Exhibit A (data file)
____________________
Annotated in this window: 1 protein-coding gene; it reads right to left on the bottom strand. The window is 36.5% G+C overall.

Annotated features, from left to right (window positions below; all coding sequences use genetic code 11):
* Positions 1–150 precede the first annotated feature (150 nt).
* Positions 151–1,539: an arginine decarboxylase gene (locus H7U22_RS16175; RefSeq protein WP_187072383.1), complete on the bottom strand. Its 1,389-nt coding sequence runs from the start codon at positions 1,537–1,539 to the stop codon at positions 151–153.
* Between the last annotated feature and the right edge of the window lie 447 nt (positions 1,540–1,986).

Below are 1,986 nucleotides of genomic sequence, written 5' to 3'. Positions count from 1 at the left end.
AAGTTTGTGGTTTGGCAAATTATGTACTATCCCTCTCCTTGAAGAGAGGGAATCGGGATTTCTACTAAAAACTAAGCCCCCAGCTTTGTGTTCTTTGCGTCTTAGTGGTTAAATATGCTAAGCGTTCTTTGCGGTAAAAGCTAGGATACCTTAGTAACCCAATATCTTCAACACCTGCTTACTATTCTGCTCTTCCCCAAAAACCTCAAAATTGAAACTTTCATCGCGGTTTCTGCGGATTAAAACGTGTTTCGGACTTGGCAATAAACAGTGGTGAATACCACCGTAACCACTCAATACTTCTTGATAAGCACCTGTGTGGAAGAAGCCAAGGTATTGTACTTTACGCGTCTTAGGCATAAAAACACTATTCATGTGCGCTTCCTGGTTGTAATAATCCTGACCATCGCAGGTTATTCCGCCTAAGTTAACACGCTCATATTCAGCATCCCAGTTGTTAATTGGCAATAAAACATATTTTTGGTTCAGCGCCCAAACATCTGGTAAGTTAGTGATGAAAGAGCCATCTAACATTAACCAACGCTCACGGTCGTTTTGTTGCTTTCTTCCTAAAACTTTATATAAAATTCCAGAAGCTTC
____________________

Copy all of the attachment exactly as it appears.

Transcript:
Annotated in this window: 1 protein-coding gene; it reads right to left on the bottom strand. The window is 36.5% G+C overall.

Annotated features, from left to right (window positions below; all coding sequences use genetic code 11):
* Positions 1–150 precede the first annotated feature (150 nt).
* Positions 151–1,539: an arginine decarboxylase gene (locus H7U22_RS16175; RefSeq protein WP_187072383.1), complete on the bottom strand. Its 1,389-nt coding sequence runs from the start codon at positions 1,537–1,539 to the stop codon at positions 151–153.
* Between the last annotated feature and the right edge of the window lie 447 nt (positions 1,540–1,986).

Below are 1,986 nucleotides of genomic sequence, written 5' to 3'. Positions count from 1 at the left end.
AAGTTTGTGGTTTGGCAAATTATGTACTATCCCTCTCCTTGAAGAGAGGGAATCGGGATTTCTACTAAAAACTAAGCCCCCAGCTTTGTGTTCTTTGCGTCTTAGTGGTTAAATATGCTAAGCGTTCTTTGCGGTAAAAGCTAGGATACCTTAGTAACCCAATATCTTCAACACCTGCTTACTATTCTGCTCTTCCCCAAAAACCTCAAAATTGAAACTTTCATCGCGGTTTCTGCGGATTAAAACGTGTTTCGGACTTGGCAATAAACAGTGGTGAATACCACCGTAACCACTCAATACTTCTTGATAAGCACCTGTGTGGAAGAAGCCAAGGTATTGTACTTTACGCGTCTTAGGCATAAAAACACTATTCATGTGCGCTTCCTGGTTGTAATAATCCTGACCATCGCAGGTTATTCCGCCTAAGTTAACACGCTCATATTCAGCATCCCAGTTGTTAATTGGCAATAAAACATATTTTTGGTTCAGCGCCCAAACATCTGGTAAGTTAGTGATGAAAGAGCCATCTAACATTAACCAACGCTCACGGTCGTTTTGTTGCTTTCTTCCTAAAACTTTATATAAAATTCCAGAAGCTTC